Well, I’m glad you asked, random internet stranger as I have a few concepts and tools that will hopefully help you move beyond this cognitive blocker.
In order to overcome false precision, I personally recommend adopting a “Systems Theory” approach, and checking out Thinking in Systems by Donella Meadows (old version available for free here).
This is important because systems theory basically says that complex systems like Google search are true blackboxes that not even the people working on the systems themselves know how they work. This is honestly just observable on face when Google’s systems stopped using rel=prev and rel=next and it took them a couple years to notice.
The people who work on Google Search do not know how it works in order to predict search outcomes, it’s too complex a system. So we should stop using all this false precision. It looks foolish IMHO, not clever.
Y’all, I hate to break this to you but search outcomes aren’t predictable in any way based on doing some SEO research and proposing a strategy and tactics as a result.
We ascribe precise meaning to unknowable things in order to better help our fragile human brains cope with the anxiety/fear of the unknown. The unknown/uncertainty of these complex systems is baked into the cake. Just take into account the constant, crushing pace of Google algo updates. They are constantly working to change their systems in significant ways basically every month.
By the time you are done being able to do any real research to understand how much an update has changed how the system operates they have already changed it a couple more times. This is why update/algo chasing makes no sense to me. We work in an uncertain, unknowable, complex system and embracing that means abandoning false precision.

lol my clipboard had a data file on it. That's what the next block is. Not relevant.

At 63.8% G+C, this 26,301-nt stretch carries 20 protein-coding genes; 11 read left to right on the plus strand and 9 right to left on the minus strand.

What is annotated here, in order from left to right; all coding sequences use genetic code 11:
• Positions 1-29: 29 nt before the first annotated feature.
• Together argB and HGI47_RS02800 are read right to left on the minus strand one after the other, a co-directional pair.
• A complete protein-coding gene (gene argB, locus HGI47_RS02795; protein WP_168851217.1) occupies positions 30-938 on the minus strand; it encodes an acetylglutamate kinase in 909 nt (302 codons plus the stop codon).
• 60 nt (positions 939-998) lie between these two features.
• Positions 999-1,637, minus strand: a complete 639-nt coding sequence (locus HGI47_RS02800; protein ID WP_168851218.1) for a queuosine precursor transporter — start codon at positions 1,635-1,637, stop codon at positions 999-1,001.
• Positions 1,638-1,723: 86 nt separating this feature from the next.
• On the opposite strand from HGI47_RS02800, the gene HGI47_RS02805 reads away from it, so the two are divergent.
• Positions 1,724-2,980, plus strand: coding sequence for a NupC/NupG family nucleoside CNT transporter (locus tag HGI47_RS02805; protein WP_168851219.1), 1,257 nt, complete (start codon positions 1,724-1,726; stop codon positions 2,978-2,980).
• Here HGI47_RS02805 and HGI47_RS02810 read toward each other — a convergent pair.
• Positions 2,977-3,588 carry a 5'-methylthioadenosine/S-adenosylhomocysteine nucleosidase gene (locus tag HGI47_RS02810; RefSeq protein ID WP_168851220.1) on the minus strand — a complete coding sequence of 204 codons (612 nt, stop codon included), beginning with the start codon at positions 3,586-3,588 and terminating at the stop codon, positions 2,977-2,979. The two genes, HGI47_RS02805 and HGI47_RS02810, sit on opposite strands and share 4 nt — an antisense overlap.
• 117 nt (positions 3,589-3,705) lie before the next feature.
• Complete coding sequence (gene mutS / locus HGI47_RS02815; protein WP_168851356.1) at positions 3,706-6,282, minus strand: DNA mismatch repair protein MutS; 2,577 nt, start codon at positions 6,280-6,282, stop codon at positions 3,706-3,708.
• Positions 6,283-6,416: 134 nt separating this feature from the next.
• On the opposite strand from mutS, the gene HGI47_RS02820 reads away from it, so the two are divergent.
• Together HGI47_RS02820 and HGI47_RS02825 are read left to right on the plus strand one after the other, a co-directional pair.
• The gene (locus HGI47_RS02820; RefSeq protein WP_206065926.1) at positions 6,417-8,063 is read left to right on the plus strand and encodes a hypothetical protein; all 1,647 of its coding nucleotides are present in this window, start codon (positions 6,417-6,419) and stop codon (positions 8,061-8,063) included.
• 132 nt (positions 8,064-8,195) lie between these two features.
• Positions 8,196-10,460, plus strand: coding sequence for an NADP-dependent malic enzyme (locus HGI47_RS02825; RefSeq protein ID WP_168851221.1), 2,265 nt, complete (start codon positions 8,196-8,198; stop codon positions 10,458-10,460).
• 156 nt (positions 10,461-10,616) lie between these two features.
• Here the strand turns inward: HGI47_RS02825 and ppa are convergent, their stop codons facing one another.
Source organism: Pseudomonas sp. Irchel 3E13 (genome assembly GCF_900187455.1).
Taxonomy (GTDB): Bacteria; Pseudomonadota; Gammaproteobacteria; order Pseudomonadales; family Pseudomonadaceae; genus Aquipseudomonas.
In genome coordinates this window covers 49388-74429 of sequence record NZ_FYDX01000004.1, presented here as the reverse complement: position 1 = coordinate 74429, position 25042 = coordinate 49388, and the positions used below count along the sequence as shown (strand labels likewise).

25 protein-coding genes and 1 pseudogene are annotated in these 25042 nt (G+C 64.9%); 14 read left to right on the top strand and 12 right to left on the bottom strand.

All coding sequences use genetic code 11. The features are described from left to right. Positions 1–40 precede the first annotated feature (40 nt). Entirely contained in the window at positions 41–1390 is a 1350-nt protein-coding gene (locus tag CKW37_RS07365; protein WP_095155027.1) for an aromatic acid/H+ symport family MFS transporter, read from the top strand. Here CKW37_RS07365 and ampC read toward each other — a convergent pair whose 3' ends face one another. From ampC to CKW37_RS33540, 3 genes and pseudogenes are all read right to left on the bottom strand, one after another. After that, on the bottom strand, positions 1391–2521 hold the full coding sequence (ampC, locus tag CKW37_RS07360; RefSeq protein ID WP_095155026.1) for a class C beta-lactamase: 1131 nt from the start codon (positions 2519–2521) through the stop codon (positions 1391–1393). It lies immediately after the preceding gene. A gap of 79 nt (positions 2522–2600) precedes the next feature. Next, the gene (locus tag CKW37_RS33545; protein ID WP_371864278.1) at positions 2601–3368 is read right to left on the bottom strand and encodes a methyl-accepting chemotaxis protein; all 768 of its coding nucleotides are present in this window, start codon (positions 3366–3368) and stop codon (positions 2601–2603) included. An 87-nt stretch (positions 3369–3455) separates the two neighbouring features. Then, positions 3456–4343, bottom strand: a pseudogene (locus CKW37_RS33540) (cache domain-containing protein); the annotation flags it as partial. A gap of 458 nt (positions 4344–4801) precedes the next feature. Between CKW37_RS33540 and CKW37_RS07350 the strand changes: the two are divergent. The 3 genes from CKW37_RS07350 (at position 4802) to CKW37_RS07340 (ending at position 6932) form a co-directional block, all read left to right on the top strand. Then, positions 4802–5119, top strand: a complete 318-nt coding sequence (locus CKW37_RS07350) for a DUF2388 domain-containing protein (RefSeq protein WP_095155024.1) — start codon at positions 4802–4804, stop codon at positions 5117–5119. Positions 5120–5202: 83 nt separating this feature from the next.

Thinking Fast/Thinking Slow
This is a concept of the mind/behavioral economics put forward by nobel prize winning economist Daniel Kahnamen.
How this relates to issues of cognitive bias is that this bias often arises from “fast thinking” or System 1 thinking. I’m not going to dive too deep into the difference between these two or explain them. Instead here is Daniel Kahnamen explaining it himself as well as an explainer post here.
Just to illustrate how important I think this concept is to SEO as well as leadership and decision making; I ask people in interviews “What is your Superpower?” and one of the most incredible SEOs I have ever had the pleasure of working with (shout out Aimee Sanford!) answered “slow thinking” and that was that.
I honestly think SEO is pretty simple, and gets overly complicated by the fact that our discipline is just way over crowded with marketers marketing marketing. If people are talking about analyzing a core algorithm update outside a specific context and/or making sweeping statements about what and how Google is behaving, then you should know that that is full of false precision.
We can’t even meaningfully discuss the distance between individual search positions, let alone how internet scale systems work. If you internalize all of this false precision, it will lead to cognitive biases in your thinking that will impair your performance. You will do worse at SEO.
Now we just all need to tap into our slow thinking, overcome our cognitive bias, stop using false precision and develop a new mental model. Simple right?